Decreasing the Rate of Metabolic Ketone Reduction in the Discovery of a Clinical Acetyl-CoA Carboxylase Inhibitor for the Treatment of Diabetes.Griffith, D.A., Kung, D.W., Esler, W.P., Amor, P.A., Bagley, S.W., Beysen, C., Carvajal-Gonzalez, S., Doran, S.D., Limberakis, C., Mathiowetz, A.M., McPherson, K., Price, D.A., Ravussin, E., Sonnenberg, G.E., Southers, J.A., Sweet, L.J., Turner, S.M., Vajdos, F.F.
(2014) J Med Chem 57: 10512-10526
- PubMed: 25423286
- DOI: 10.1021/jm5016022
- Primary Citation of Related Structures:
- PubMed Abstract:
Acetyl-CoA carboxylase (ACC) inhibitors offer significant potential for the treatment of type 2 diabetes mellitus (T2DM), hepatic steatosis, and cancer. However, the identification of tool compounds suitable to test the hypothesis in human trials has been challenging ...
Acetyl-CoA carboxylase (ACC) inhibitors offer significant potential for the treatment of type 2 diabetes mellitus (T2DM), hepatic steatosis, and cancer. However, the identification of tool compounds suitable to test the hypothesis in human trials has been challenging. An advanced series of spirocyclic ketone-containing ACC inhibitors recently reported by Pfizer were metabolized in vivo by ketone reduction, which complicated human pharmacology projections. We disclose that this metabolic reduction can be greatly attenuated through introduction of steric hindrance adjacent to the ketone carbonyl. Incorporation of weakly basic functionality improved solubility and led to the identification of 9 as a clinical candidate for the treatment of T2DM. Phase I clinical studies demonstrated dose-proportional increases in exposure, single-dose inhibition of de novo lipogenesis (DNL), and changes in indirect calorimetry consistent with increased whole-body fatty acid oxidation. This demonstration of target engagement validates the use of compound 9 to evaluate the role of DNL in human disease.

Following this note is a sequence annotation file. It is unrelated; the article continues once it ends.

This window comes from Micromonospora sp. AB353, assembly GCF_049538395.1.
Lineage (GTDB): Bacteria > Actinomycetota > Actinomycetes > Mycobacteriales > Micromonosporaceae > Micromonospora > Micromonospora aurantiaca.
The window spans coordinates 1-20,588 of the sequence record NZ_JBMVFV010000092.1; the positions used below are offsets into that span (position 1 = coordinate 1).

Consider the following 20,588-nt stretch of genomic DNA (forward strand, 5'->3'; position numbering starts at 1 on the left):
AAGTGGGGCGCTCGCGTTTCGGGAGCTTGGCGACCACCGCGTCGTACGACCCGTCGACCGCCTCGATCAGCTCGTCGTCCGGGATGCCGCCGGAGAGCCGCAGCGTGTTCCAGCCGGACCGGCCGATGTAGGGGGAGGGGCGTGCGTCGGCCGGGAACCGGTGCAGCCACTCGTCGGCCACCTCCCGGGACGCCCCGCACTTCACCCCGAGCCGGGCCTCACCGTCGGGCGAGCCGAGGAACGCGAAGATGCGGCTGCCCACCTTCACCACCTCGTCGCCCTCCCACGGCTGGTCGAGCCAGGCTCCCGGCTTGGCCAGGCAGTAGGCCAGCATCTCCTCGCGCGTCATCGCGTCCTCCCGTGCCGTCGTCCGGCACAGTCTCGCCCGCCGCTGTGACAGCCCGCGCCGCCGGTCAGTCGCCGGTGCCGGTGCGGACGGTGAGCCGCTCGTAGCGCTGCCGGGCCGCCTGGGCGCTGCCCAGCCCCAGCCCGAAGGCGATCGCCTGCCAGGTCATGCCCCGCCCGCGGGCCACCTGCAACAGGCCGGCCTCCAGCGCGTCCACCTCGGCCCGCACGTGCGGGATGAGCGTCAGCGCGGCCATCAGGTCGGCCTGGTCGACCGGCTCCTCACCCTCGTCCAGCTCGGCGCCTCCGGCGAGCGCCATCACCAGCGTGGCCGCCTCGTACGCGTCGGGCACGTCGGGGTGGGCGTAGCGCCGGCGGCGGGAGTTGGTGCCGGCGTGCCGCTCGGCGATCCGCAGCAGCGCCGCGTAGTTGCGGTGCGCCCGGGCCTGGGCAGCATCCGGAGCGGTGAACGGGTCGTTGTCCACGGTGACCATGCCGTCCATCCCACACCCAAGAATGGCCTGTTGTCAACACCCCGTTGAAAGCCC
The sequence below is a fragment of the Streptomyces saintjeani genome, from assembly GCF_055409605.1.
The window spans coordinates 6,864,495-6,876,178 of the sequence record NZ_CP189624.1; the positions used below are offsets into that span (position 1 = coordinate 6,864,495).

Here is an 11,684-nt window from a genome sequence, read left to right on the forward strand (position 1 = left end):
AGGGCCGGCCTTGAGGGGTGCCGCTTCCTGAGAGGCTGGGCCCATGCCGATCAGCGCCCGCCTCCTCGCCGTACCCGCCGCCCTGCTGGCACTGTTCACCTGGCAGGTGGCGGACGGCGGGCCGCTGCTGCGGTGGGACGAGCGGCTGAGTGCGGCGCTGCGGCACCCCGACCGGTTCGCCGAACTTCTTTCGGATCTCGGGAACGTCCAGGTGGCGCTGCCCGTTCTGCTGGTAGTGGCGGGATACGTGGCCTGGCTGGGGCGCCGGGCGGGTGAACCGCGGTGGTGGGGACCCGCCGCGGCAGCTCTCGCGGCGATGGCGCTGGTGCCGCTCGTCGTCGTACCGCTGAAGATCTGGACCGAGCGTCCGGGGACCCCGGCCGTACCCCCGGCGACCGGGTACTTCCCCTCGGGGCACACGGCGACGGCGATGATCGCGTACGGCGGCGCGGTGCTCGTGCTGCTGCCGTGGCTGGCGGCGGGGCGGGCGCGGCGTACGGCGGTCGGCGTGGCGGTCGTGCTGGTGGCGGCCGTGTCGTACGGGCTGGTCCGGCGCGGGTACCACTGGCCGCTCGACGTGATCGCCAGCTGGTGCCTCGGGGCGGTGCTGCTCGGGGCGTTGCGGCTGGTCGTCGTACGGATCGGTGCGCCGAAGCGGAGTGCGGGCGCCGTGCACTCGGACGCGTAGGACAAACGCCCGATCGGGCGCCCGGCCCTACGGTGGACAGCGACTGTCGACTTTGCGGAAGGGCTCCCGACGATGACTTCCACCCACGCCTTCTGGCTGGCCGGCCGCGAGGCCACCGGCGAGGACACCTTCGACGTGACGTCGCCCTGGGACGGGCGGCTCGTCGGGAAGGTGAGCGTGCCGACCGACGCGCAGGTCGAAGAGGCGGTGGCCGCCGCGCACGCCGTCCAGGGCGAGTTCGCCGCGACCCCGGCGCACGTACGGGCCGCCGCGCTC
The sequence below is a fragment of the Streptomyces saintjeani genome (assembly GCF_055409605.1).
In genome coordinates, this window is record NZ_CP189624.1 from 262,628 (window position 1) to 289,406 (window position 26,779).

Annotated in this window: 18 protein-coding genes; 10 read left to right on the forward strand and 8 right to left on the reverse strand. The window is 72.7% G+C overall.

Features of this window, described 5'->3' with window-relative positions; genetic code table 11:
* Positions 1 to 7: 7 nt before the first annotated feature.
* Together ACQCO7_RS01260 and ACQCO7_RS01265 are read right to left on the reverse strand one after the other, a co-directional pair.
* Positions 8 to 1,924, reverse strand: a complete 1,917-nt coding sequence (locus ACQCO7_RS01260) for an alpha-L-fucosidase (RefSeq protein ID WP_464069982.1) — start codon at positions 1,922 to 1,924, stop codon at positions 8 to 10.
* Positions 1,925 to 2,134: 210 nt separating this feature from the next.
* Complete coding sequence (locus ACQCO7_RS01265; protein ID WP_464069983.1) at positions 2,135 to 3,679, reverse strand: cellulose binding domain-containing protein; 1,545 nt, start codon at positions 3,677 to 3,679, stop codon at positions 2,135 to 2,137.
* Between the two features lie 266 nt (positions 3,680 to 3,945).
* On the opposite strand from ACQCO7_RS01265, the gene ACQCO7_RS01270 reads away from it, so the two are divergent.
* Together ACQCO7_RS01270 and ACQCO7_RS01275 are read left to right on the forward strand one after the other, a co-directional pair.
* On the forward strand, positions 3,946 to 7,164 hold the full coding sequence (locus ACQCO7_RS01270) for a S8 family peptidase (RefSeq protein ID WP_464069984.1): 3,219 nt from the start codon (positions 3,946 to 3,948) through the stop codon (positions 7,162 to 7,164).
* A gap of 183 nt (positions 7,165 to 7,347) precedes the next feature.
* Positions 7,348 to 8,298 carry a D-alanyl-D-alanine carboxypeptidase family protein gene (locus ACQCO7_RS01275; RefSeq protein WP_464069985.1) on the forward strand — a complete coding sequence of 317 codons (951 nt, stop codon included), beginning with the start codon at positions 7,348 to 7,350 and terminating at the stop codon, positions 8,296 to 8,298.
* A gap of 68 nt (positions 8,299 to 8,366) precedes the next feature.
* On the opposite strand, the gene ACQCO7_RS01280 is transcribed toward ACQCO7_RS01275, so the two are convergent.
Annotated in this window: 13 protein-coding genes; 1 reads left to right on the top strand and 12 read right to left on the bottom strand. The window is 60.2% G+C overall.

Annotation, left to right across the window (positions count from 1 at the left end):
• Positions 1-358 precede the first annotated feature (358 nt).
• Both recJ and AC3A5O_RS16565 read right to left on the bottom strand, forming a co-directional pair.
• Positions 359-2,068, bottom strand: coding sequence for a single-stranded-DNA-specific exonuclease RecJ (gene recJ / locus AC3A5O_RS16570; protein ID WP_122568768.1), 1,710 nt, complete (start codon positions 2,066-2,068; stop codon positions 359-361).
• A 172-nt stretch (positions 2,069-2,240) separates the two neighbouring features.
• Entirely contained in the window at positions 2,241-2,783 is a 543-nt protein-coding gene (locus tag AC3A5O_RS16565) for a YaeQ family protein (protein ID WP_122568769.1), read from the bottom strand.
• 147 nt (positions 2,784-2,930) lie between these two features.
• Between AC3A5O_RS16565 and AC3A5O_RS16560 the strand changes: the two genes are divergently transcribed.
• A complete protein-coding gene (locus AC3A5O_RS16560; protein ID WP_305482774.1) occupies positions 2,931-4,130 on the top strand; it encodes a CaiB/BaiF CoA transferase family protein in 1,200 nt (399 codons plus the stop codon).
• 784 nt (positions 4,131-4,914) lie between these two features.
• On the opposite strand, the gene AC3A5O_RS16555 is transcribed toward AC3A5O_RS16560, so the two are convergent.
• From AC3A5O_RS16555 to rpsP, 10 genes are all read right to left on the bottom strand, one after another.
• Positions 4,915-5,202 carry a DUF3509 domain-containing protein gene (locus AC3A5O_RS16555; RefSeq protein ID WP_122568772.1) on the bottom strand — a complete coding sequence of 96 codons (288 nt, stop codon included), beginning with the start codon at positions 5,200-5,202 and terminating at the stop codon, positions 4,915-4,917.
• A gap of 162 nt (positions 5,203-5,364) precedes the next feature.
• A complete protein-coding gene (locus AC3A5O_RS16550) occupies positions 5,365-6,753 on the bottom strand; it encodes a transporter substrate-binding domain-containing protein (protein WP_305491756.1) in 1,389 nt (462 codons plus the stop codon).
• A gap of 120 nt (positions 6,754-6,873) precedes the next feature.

Worldwide Medicinal Chemistry, ‡Cardiovascular, Metabolic and Endocrine Diseases Research Unit, and ∥Clinical Research Statistics, Pfizer Worldwide Research and Development , Cambridge, Massachusetts 02139, United States.